GOES-R Series

Next-generation weather satellites

 

NOAA’s Geostationary Operational Environmental Satellite (GOES) spacecraft have been delivering reliable weather forecasts for decades. Now, the Lockheed Martin-built GOES-R satellite series provides more timely and accurate weather forecasts than ever before.

The GOES-R series delivers crucial atmospheric, hydrologic, oceanic, climatic, solar, and space data, greatly enhancing the detection and observation of environmental phenomena that impact public safety, property protection, and the nation's economic health.

These four satellites give expert forecasters the imagery and data needed to predict and analyze weather conditions on Earth and in space, helping them making split-second decisions to save lives and property.

 

GOES-R

Launched Nov. 2016 (now GOES-16)

GOES-S

Launched March 2018 (now GOES-17)

GOES-T

Launched March 2022 (now GOES-18)

GOES-U

Launching June 2024
Latest GOES-R News   ___

GOES-U Ready at Kennedy

GOES-U, the final spacecraft in the GOES-R series of weather and climate satellites, recently shipped to NASA's Kennedy Space Center ahead of its scheduled launch in June 2024. 

GOES-R Series Benefits   ___
earth icon

Keeps a watchful eye on Earth's ever-changing weather
GOES data

Improved data gathering for weather forecasting and prediction
GOES GLM

Lightning detection and mapping technology

Enhanced Weather and Climate Data

GOES-R satellites provide forecasters in the U.S. and western hemisphere with sharper, more defined images of severe storms, hurricanes, wildfires and other weather hazards.

The series also aims to generate significant benefits to the nation in the areas of climate monitoring, ecosystems management, commerce and transportation.

<6
months, GOES-16 transmitted more data than all previous GOES satellites combined
15
year operational life expectancy
31
MB/s - how fast the GOES-R series can transmit data, an increase from the previous generation's 2.6 MB/s
304
lives saved by GOES-16 & 17 in 2020
477
mile-long lightning flash across the southern U.S., captured by GOES-16 in 2020

Beyond Weather Observation

In addition to severe weather monitoring, GOES-R instruments and data help: 

  • Identify volcanic eruptions, including those under the ocean, like the recent event near Tonga
  • Measure land and sea surface temperatures to track drought conditions and warming oceans
  • Provide early alerts to emergency responders for wildfires, including those caused by lightning strikes
  • Observe solar flares that could impact telecommunication on and around Earth
Connected Technologies   ___

 

Each GOES-R satellite carries a suite of weather forecasting instruments, including two Lockheed Martin-built technologies:

The GOES-R series geostationary lightning mapper (GLM) in the clean room at Lockheed Martin.

 

Geostationary Lightning Mapper (GLM)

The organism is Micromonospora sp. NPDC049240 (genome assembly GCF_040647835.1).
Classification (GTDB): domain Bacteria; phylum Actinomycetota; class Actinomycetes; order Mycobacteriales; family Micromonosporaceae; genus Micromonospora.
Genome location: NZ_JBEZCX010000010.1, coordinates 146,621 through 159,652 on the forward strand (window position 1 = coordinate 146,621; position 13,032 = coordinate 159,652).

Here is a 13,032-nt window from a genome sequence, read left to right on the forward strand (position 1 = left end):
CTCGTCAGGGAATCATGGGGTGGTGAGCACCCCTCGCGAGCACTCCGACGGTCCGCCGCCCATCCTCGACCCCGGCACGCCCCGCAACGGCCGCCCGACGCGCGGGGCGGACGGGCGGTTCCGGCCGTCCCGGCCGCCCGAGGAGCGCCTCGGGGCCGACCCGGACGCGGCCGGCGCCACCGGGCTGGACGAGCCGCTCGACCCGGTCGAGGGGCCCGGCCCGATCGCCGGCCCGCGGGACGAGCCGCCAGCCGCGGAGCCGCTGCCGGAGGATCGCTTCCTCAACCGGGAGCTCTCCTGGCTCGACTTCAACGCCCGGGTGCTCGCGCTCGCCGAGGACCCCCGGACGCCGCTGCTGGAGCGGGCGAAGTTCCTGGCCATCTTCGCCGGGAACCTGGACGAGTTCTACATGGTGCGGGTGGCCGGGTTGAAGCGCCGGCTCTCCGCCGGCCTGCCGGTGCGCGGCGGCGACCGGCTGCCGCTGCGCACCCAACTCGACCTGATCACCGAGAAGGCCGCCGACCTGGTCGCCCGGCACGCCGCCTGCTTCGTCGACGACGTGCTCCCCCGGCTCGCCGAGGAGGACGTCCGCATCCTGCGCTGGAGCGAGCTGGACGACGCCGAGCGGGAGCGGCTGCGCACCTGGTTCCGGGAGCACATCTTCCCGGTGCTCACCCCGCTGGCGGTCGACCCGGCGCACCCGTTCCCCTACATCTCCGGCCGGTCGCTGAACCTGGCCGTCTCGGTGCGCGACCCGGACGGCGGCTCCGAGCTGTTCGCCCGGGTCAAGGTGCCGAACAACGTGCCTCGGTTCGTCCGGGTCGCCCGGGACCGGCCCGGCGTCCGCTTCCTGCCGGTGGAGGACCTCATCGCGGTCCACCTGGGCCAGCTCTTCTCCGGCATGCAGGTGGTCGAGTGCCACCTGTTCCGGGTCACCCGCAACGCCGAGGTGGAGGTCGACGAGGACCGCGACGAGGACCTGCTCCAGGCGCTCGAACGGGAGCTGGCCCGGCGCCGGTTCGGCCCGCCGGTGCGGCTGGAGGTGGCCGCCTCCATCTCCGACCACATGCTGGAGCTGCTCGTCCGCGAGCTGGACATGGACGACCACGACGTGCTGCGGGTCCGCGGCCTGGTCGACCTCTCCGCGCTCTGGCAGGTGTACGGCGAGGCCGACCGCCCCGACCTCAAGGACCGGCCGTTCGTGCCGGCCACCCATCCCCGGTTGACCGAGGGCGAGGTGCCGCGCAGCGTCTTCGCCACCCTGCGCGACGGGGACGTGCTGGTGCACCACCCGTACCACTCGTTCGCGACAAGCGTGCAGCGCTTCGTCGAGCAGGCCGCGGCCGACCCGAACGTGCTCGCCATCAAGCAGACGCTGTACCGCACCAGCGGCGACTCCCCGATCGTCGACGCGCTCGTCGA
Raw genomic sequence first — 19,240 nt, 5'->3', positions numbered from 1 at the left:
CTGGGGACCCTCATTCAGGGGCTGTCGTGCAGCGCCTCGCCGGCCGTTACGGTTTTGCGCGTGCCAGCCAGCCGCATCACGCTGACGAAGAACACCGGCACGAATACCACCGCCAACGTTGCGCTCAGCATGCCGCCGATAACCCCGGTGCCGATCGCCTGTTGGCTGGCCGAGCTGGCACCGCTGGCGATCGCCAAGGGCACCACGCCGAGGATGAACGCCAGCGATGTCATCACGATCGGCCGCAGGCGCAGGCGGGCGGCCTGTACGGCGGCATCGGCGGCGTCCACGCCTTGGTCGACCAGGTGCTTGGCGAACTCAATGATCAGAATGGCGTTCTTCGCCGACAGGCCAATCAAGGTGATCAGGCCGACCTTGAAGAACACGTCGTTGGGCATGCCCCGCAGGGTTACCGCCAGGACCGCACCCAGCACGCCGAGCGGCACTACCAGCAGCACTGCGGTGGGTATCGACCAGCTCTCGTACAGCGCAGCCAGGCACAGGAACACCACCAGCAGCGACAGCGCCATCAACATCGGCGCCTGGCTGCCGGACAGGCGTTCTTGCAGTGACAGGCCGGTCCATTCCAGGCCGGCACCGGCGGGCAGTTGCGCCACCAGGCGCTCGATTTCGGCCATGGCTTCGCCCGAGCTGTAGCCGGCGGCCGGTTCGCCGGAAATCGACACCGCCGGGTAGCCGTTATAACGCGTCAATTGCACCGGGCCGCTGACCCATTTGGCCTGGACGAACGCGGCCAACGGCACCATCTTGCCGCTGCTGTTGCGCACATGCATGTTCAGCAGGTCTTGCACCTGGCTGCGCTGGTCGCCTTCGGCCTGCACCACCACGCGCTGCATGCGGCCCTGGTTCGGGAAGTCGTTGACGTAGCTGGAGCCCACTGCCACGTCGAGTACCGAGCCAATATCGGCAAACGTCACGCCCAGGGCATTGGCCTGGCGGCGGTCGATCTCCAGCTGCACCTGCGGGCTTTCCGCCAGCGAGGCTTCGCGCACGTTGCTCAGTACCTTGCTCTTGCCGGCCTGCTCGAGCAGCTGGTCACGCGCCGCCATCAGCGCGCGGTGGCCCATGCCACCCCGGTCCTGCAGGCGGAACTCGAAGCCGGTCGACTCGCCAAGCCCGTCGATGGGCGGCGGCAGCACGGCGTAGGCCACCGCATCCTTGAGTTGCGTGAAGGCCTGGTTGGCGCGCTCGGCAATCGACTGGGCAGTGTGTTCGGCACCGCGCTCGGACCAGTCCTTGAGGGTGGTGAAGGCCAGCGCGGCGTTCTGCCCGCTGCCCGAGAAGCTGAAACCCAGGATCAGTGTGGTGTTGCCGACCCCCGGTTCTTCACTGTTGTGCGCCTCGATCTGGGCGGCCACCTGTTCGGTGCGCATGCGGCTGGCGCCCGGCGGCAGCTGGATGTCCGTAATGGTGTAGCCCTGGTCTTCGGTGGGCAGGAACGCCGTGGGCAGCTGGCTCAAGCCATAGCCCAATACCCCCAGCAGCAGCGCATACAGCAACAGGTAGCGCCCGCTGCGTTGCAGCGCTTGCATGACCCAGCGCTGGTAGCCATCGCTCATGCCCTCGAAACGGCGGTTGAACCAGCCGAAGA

As the first operational lightning mapper flown in its orbit, the GLM tracks lightning across the U.S. in real-time, taking hundreds of images every second and mapping both cloud-to-cloud and cloud-to-ground lightning. By collecting data on the frequency, location and extent of lightning discharges, GLM allows meteorologists to quickly identify intensifying storms and take appropriate action.
The GOES-R series solar ultraviolet imager (SUVI) in the clean room at Lockheed Martin.

 

Solar Ultraviolet Imager (SUVI)

The SUVI telescope measures the sun in the extreme ultraviolet wavelength range and provides full-disk solar images. SUVI is essential to understanding active areas on the sun and predicting solar events that may disrupt power utilities, communication or navigation systems here on Earth.

 

 

In addition to GLM and SUVI, the Magnetometer, Advanced Baseline Imager (ABI), Extreme Ultraviolet and X-ray Irradiance Sensors (EXIS) and Space Environment In-Situ Suite (SEISS) instruments are also aboard the GOES-R series of satellites. GOES-U will premier the Naval Research Laboratory’s Compact Coronagraph-1 (CCOR-1) when it launches in June 2024.

GOES-R Gallery   ___

 

 

More GOES-R News   ___
Geostationary Lightning Mapper: NOAA’s Eyes in the Sky
Feb 23, 2024
Story
The Lockheed Martin-built Geostationary Lightning Mapper (GLM) on the GOES-R series of satellites helps save lives by tracking lightning strikes.
From Arctic Ice Mapping to Wildfire Prediction, Climate Monitoring Saves Lives
Jan 30, 2024
Story
Meteorologists need to measure weather observation data. Lockheed Martin is working to make this data synthesized and actionable for the industry.
NOAA’s Newest Weather Satellite From Lockheed Martin Arrives In Florida To Begin Launch Preparations
Jan 24, 2024
Press Release
The GOES-U satellite traveled to its final earthly destination on a Lockheed Martin-built C-5M aircraft.